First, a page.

Unless you are a devoted student of history, the answer may be no. But what they share, along with (briefly) Catherine of Aragon, is that they were at one time all the Princess of Wales.
For the vast part of history, the title now bestowed on Catherine Middleton, wife of Prince William, meant a figure destined to be largely forgotten.
They were always "just" the wife of the Prince of Wales, apart from the aforesaid Gwenllian, the only Welsh woman to have been given the title in her own right by her father Llywelyn, last native Prince of Wales.
If Catherine was coming to this role at almost any other time, it would be unremarkable to be named Princess of Wales.
But the last woman with the title was Diana Spencer, her late mother-in-law who became probably the most photographed woman in the world.
It's a tough act to follow. Diana's life - from the "fairytale" wedding later revealed to be a loveless union, to her high-profile divorce and death in a 1997 Paris car crash aged 36 - had all the elements of a modern-day Greek tragedy.
The ongoing public adoration of the "people's princess" made it impossible for Camilla Parker Bowles to consider using the title when she married the then Prince of Wales in 2005, sticking to the lesser rank of Duchess of Cornwall.
And now it is Catherine's turn, for Catherine she has become. Newspapers like to forget they called her "waity Katie" during the years between the couple meeting in 2001 and their engagement in 2010.
But those years that followed the first encounter at St Andrews gave her what Diana never had: a chance to edge her way slowly towards a royal role she assumed on marriage, a decade older at 29 than Diana had been.
Through the post-university years, she worked for a time in her parents' party business company and at fashion outlet Jigsaw. Her association with charity then tended more towards fundraising events such as polo matches or rowing galas.
But by the time her engagement was announced, as she and William took up life together on the north Wales island of Anglesey, she was starting to move into the traditional royal role of charity patron, particularly in the area of children and mental health.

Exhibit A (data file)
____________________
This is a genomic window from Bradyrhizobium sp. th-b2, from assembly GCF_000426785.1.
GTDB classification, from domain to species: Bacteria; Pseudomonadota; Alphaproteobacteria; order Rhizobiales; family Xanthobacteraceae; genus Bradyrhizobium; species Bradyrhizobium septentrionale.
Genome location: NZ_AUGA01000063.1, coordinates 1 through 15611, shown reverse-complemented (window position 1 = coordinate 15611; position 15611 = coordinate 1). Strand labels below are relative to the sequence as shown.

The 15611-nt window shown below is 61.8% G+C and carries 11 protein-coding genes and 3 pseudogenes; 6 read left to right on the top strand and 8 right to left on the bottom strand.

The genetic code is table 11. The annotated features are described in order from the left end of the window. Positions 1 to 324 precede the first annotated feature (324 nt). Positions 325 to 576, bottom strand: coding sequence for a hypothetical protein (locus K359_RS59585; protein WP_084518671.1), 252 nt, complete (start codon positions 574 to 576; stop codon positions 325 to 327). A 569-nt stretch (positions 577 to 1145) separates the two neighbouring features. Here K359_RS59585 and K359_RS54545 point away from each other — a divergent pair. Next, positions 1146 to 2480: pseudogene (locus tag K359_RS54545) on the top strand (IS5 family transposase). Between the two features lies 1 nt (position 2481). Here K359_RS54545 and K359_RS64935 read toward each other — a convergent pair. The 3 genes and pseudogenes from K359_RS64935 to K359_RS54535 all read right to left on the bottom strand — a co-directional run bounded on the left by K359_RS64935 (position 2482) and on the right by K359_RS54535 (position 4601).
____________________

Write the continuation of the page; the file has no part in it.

Sue Hesketh is a Cub leader with 1st Menai Bridge Scouts, who meet near the Bodorgan estate where William and Catherine lived while he worked as an RAF search and rescue helicopter pilot. She remembers how Catherine's association with the Scouts began with a message telling the pack she was interested in helping at meetings.
"It was a private thing. We weren't allowed to tell people," she said. Catherine helped out about 12 times.
"She came the first night. She introduced herself and we were all very excited. The Cubs... obviously didn't know who she was and when they were sat around the table with her, one of them said to her, 'Does your husband fly helicopters?'
"And she said 'yes' and he said [to friends], 'I told you!' When he went home and told his mother that she'd been there, she told him off for telling lies because she didn't believe she'd been there."
Sue added: "She did all the normal things that Cub leaders do. She helped us with craft things, she played games.
"She helped them with their knotting, which is something we do in Cubs, which she knew all about because her dad had taught her how to do knotting when they were sailing."
The low-key life on Anglesey, which continued after the couple's wedding in April 2011, helped create a positive image of a real link with Wales through their three-year stay, and bolster the image of them as a down-to-earth pair who got on with things like "normal" people.
This domesticity is recalled by Anne Wilson, a chef who runs Llys Llewelyn Cegin Bar in Aberffraw, just down the road from the Bodorgan estate. She did some cooking for William and Catherine, including on his 30th birthday.
"A friend of mine was actually their cleaner and she'd told them about me doing cooking. They wanted to order some freezer food," she said.